People We Touch

We traverse through life inside our heads. Everything we experience is a creation of our minds. As we interact with other people in the “outside world,” we often think that we understand other people, but we will never fully understand them. They have their own thoughts, desires, dreams, and consciousness. We will never be able to fully understand that person because we are not that person.

For many, the thought of fully understanding people never arises. We live inside our heads, scrutinizing every one of our actions, thinking about how our actions affect other people and forgetting to think about how other people view us. Or specifically, the positive aspects of us: it's not uncommon to think about how someone now views us negatively after an action we did. We, in turn, forget how much we impact them, but we know how much they impact us. This is in part, as Alain de Botton says, due to the fact that we know other people through what they tell us, but we know ourselves from the inside. In other words, we do not know how other people are perceiving us and being affected by us unless they tell us, but we are fully aware of how we feel toward feel toward another person.

Thus, many of us go through life interacting with other people not realizing how much we mean to them. The worst part is that even if they were to tell us, how would we be able to truly believe them? There's an element of trust that's essential: we must believe them without having any way to verify. We can have all the evidence in the world that someone loves us - they shower us with gifts, make love to us, and sprinkle kind words of affection - but we can never truly verify that they actually do because we are not them. Because of this, we shift back and forth between the feelings of doubt and love, requiring constant reassurance that they mean what they say. It's part of why we need constant interactions in order to stay in love, why we need to still have dates when we are married, and why lovers fall out of love. If there isn't an unbreakable trust (and maybe rightly so as we have good reasons to be suspicious of another's words), then there needs to be something constantly repairing that trust.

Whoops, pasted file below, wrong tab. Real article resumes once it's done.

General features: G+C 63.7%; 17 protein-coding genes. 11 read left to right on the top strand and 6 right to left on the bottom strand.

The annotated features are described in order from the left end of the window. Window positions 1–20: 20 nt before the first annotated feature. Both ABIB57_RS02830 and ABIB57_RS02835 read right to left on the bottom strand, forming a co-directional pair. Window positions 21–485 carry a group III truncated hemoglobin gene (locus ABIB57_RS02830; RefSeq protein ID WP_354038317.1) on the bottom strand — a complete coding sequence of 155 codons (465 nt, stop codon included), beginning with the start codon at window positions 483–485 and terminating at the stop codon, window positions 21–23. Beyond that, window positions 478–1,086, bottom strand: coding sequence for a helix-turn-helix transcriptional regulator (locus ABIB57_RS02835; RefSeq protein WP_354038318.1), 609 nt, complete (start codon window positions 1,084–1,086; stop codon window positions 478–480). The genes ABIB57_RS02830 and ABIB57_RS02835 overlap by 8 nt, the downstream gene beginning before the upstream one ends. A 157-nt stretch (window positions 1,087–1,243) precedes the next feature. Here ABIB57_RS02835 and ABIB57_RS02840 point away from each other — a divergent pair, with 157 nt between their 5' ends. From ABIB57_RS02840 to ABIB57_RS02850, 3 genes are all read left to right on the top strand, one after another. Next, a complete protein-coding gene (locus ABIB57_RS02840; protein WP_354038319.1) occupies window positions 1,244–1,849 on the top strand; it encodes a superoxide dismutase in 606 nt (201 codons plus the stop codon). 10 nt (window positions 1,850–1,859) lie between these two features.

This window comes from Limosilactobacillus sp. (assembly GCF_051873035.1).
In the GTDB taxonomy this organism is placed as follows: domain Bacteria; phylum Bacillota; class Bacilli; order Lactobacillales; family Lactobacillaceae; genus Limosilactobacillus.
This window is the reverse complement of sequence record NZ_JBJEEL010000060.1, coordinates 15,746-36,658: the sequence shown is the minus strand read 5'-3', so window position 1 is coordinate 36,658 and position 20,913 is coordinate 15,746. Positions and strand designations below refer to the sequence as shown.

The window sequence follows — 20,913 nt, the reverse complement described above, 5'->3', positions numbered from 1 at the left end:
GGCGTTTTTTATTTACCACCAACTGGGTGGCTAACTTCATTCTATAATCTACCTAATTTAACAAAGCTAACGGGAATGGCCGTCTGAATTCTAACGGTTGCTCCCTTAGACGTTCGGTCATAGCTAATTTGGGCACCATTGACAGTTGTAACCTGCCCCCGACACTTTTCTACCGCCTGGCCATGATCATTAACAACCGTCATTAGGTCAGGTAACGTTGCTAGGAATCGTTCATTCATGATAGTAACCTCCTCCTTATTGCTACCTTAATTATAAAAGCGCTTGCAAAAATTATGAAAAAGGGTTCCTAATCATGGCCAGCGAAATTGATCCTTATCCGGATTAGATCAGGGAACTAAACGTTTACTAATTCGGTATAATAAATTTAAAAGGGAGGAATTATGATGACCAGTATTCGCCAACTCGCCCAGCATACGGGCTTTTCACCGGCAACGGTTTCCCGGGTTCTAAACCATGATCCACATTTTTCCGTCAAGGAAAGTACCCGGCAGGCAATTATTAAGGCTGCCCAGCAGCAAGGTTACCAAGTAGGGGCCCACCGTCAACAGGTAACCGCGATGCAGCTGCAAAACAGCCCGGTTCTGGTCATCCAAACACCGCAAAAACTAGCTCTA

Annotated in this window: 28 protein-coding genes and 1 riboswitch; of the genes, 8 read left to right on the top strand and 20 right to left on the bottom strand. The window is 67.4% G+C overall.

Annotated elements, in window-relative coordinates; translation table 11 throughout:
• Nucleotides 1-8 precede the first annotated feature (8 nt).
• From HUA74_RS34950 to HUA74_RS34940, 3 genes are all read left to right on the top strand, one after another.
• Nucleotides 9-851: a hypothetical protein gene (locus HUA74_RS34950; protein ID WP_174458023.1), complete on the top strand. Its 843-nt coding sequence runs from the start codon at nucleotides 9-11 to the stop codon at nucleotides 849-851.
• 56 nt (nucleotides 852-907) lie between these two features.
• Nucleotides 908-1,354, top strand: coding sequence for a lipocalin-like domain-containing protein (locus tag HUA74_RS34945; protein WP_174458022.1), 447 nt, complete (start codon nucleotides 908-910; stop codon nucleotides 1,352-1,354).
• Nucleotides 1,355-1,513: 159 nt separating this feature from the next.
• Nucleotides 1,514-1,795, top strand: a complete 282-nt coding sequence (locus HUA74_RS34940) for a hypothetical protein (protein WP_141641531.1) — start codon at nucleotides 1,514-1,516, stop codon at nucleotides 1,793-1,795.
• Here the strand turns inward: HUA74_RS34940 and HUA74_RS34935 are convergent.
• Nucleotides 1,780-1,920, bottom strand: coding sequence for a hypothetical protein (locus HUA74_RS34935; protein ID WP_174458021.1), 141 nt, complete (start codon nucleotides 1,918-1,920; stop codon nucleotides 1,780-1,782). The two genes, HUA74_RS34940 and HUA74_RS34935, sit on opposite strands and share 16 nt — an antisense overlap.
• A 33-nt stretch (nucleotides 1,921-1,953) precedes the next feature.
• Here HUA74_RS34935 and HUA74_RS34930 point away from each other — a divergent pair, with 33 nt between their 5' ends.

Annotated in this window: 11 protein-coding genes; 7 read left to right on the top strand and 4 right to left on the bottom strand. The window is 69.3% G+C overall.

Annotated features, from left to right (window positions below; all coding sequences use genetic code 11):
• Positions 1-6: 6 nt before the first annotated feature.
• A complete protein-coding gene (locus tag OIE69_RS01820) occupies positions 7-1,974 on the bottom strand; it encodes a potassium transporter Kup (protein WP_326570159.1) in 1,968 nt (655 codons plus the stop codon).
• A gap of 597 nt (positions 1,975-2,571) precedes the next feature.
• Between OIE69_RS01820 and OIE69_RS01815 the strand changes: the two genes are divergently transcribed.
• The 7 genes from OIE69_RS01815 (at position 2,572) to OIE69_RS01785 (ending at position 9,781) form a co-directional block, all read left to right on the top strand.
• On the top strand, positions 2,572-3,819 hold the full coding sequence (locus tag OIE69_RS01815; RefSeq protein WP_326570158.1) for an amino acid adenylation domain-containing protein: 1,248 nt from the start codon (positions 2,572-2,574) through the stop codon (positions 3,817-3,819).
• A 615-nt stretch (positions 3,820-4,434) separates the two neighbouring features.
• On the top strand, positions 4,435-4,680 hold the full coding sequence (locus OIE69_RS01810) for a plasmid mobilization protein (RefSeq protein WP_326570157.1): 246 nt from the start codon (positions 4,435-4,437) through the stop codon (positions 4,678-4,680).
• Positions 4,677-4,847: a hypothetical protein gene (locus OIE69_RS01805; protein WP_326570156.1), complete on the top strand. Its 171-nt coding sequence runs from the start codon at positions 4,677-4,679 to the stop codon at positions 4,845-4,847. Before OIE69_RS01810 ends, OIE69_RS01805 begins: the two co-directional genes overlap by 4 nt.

There's a veil that separates us from each other, but at the end of the day it's a veil. We can make the veil more visible to others, allowing others to peer through its many tiny openings and conjure up an image of ourselves. We can also make the veil less visible, shielding ourselves from pesky onlookers, providing nothing to glance at. We can also place something behind the veil, showing an image to others that isn't necessarily true to ourselves.

Only through communication can we express to others what we really mean or don't mean. I'd argue that only through communicating your “true self” can real connection happen; otherwise, other people aren't really connecting with you. This becomes hard when you don't really know your true self.

It is an absolute human certainty that no one can know his own beauty or perceive a sense of his own worth until it has been reflected back to him in the mirror of another loving, caring human being. - John Joseph Powell